Welcome to Rwanda.
Men wear shirt and shorts or pants with the cuffs rolled up. Women wear t-shirt, long skirts and a special wrap on their heads. We wear most of the stuff you do in America.
Food and Drinks
For breakfast we eat bread and tea or sorghum porridge. For lunch we eat bananas or leftovers from the night before. Something to drink would be sour milk similar to buttermilk. Then before dinner you can wash your hands in a basin and eat some leftovers form the other night before.
We celebrate New Year's Eve, Heroes Day (Feb.1), Easter Monday, Good Friday, Genocide Memorial (Apr. 7), Labor Day (May 1), Independents Day (July 1), Liberation Day (July 4), Assumption Day (Aug. 15), and Christmas and Boxing Day. There are a lot of holiday but that will just be more fun for you to see!
Advice about language, beliefs and attitudes: French, Kinyarwanda and English are the official languages. 57% of Rwandans are Catholic, 26% are Protestant and 11% are Adventists. Most Christians retain some traditional beliefs. Rwandans value respect from others and those in authority. Family is the most important to them.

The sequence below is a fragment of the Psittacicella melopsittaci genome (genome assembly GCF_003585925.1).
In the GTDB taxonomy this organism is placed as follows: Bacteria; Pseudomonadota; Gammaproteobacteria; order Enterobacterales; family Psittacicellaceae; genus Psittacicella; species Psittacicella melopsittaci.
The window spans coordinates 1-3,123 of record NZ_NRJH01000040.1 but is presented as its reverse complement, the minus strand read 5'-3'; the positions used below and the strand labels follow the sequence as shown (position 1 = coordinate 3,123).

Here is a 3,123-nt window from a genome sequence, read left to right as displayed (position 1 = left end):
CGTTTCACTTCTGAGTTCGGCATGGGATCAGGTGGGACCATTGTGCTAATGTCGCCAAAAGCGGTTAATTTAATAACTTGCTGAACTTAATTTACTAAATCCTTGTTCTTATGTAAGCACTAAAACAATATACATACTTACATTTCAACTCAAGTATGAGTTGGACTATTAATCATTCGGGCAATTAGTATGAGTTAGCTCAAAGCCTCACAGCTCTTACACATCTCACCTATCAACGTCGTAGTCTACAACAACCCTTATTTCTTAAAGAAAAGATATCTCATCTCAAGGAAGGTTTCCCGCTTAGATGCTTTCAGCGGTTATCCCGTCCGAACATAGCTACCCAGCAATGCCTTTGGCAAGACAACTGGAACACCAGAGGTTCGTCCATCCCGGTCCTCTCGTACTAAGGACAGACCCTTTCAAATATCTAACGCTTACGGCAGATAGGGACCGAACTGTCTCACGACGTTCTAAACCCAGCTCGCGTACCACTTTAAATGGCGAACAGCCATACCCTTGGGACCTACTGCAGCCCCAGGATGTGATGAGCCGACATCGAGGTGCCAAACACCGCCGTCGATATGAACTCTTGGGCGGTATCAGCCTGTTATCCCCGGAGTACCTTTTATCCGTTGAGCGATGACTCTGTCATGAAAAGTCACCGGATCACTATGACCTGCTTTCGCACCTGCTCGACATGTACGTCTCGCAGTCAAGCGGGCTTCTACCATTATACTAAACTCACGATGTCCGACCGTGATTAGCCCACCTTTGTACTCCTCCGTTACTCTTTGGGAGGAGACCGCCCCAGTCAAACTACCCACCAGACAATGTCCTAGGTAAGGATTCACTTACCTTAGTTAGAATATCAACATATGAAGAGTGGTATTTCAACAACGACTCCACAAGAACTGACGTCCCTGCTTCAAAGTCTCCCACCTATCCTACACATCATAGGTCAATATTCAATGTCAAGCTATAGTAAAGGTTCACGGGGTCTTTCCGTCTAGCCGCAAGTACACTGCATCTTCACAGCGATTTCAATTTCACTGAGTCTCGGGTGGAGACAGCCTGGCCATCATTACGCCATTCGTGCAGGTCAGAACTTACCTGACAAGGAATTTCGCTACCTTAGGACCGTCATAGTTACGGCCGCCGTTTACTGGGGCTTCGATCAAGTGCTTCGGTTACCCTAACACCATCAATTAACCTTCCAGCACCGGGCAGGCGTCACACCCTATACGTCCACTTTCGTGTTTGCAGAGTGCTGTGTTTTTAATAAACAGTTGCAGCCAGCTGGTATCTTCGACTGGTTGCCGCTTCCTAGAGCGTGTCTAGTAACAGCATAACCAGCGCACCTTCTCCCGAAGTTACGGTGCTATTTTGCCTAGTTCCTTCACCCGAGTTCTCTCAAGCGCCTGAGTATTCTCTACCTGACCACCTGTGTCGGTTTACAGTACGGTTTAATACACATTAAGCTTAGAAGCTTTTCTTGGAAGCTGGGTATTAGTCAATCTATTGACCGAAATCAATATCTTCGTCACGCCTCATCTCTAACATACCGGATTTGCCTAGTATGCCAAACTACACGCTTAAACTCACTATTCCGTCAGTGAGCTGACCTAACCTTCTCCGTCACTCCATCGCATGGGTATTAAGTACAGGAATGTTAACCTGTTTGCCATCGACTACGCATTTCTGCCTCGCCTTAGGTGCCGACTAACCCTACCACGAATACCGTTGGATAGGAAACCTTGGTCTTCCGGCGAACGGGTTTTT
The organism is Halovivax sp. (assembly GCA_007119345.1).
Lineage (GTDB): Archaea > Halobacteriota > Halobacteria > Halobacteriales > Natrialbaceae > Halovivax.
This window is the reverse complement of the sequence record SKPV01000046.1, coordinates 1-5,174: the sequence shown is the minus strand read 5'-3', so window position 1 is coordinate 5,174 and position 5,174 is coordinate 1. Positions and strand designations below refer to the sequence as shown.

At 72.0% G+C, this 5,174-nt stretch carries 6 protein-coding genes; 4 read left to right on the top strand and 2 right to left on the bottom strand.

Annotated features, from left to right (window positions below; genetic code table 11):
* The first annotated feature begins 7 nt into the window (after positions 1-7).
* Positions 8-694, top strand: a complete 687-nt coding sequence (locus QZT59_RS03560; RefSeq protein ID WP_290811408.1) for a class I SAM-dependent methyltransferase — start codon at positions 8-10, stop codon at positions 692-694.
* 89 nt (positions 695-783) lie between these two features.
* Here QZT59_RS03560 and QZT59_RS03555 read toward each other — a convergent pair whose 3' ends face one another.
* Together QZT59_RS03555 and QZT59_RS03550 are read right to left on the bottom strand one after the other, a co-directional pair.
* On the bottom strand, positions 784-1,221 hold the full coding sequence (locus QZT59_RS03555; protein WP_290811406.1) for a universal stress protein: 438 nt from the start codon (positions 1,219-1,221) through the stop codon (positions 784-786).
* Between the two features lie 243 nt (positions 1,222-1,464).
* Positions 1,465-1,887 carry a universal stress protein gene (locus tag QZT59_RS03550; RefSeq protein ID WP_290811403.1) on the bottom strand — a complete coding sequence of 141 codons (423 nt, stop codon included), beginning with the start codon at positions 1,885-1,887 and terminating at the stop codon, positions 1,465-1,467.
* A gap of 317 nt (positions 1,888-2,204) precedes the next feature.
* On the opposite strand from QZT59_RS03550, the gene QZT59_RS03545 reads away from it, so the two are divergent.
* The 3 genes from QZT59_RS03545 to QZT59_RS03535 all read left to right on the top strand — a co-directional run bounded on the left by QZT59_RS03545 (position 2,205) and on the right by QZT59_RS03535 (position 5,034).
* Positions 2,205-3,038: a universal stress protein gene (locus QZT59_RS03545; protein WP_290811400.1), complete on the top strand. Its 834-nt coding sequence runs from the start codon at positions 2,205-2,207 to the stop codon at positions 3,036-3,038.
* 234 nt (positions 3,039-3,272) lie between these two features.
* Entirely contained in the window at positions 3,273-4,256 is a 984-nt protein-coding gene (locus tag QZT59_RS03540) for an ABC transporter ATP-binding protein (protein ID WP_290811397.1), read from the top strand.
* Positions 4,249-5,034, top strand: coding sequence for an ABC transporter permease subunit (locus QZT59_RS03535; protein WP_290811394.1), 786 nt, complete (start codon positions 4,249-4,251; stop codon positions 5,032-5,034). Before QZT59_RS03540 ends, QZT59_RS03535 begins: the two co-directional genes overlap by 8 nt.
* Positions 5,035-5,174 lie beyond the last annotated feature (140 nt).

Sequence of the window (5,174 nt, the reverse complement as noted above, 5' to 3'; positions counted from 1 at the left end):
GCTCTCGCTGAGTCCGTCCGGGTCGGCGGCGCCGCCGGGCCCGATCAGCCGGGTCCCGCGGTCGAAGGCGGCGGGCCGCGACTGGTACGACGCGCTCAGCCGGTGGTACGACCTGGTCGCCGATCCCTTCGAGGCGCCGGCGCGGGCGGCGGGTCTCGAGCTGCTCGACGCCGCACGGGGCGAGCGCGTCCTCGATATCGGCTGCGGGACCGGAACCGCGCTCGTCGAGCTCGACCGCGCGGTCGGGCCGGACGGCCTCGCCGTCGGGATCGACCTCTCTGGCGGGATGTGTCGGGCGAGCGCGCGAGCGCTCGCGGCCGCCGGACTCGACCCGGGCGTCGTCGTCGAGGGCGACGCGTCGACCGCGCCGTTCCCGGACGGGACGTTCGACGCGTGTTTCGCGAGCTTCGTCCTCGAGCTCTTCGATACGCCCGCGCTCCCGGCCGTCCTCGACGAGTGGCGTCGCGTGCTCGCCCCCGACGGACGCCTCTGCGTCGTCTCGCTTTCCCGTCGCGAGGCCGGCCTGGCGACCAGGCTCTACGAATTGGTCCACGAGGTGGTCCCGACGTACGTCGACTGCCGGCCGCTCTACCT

Germany colonized it in 1899. During WWI, Belguim took control in 1916 and received Rwanda as a League of Nations Mandate in 1919. Limited elections were allowed in 1952. 1959 Hutu began killing Tutsi after a Tutsi attack on Hutu subchief. Monarchy was abolished in 1961 and full independence from Belgium followed in 1962.
Customs and Courtesies
The greetings in Rwanda are very important, the younger person greet the older one, and a woman greets a man first. Body language, gestures, and facial expressions show that you care, and that you respect them. You should avoid eye contact with anyone older than you.
The children help out with chores. The girls help with the younger children while the boys help with the farm animals. Rural girls usually have more chores than the boys.
45% of the population lives below poverty level and about 90% work in the agriculture. Coffee and tea are the main exported crops.
Schools and Education
We have primary schools for children 7-13 years of age. It costs nothing to attend but parents are responsible for uniforms, books, etc. Only 70% finish.